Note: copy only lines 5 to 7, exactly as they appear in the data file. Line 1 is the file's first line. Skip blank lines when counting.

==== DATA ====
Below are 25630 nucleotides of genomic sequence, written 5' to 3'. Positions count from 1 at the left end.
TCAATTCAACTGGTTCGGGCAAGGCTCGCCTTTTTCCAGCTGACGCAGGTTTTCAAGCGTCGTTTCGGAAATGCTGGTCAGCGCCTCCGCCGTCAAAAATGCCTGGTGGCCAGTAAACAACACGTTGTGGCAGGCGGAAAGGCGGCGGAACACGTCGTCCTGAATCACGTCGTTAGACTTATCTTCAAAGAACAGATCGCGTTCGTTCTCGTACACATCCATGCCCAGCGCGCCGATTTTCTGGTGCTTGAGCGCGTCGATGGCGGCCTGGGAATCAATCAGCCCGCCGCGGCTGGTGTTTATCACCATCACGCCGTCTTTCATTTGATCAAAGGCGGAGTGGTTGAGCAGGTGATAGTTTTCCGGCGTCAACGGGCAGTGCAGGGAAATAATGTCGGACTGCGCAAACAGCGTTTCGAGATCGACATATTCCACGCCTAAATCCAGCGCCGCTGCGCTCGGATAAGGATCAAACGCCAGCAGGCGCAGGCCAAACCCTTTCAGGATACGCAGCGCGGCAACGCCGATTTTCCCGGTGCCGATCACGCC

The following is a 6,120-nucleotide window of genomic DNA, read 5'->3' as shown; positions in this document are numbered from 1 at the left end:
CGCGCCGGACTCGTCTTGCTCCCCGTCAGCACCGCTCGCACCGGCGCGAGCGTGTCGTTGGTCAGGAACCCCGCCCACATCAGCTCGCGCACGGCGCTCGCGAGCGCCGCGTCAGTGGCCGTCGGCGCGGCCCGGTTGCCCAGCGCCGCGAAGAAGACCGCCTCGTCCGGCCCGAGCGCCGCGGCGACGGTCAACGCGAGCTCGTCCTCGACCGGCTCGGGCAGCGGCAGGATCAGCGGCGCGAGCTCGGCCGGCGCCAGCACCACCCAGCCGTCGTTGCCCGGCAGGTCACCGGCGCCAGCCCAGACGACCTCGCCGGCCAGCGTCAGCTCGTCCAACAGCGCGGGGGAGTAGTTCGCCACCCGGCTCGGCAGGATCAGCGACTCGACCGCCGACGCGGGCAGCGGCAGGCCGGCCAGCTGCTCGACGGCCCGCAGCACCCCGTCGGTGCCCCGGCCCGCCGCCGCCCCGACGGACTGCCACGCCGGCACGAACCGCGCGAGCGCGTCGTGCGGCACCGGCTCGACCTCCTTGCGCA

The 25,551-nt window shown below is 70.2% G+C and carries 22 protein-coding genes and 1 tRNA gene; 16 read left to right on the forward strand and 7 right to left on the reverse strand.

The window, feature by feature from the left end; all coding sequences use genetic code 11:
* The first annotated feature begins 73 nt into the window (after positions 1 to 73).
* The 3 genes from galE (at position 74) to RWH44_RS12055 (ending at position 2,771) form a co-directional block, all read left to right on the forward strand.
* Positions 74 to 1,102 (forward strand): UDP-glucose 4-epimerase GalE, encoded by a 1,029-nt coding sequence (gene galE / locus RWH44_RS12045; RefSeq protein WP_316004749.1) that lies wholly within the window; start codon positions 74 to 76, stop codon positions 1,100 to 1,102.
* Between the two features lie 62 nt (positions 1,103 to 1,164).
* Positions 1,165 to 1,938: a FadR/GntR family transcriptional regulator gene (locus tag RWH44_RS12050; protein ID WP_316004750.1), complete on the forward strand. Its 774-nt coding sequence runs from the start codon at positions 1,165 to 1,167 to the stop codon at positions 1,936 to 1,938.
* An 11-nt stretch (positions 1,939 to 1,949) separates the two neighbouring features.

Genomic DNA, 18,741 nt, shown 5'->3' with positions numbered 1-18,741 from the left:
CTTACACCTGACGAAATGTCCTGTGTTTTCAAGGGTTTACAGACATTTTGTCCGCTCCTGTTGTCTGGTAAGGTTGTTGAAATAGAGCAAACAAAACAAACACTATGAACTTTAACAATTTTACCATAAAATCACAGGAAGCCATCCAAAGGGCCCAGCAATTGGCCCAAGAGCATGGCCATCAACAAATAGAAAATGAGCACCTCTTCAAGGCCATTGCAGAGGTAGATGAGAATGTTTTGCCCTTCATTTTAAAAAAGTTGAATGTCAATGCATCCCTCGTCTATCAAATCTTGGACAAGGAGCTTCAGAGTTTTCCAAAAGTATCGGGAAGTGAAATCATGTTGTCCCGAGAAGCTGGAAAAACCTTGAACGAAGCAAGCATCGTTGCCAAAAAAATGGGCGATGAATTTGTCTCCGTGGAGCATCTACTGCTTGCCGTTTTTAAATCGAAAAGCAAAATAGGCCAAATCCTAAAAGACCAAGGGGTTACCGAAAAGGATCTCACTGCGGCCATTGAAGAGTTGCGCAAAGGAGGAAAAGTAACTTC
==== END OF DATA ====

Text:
The 25,551-nt window shown below is 70.2% G+C and carries 22 protein-coding genes and 1 tRNA gene; 16 read left to right on the forward strand and 7 right to left on the reverse strand.

The window, feature by feature from the left end; all coding sequences use genetic code 11:
* The first annotated feature begins 73 nt into the window (after positions 1 to 73).